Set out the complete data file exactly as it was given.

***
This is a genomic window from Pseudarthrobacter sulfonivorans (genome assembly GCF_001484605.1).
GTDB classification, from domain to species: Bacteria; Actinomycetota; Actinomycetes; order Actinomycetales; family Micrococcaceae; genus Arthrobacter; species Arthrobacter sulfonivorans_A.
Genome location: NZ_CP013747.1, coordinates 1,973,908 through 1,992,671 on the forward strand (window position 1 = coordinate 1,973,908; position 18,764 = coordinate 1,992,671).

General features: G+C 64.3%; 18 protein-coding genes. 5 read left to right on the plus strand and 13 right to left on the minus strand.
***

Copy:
This is a genomic window from Pseudarthrobacter sulfonivorans (genome assembly GCF_001484605.1).
GTDB classification, from domain to species: Bacteria; Actinomycetota; Actinomycetes; order Actinomycetales; family Micrococcaceae; genus Arthrobacter; species Arthrobacter sulfonivorans_A.
Genome location: NZ_CP013747.1, coordinates 1,973,908 through 1,992,671 on the forward strand (window position 1 = coordinate 1,973,908; position 18,764 = coordinate 1,992,671).

General features: G+C 64.3%; 18 protein-coding genes. 5 read left to right on the plus strand and 13 right to left on the minus strand.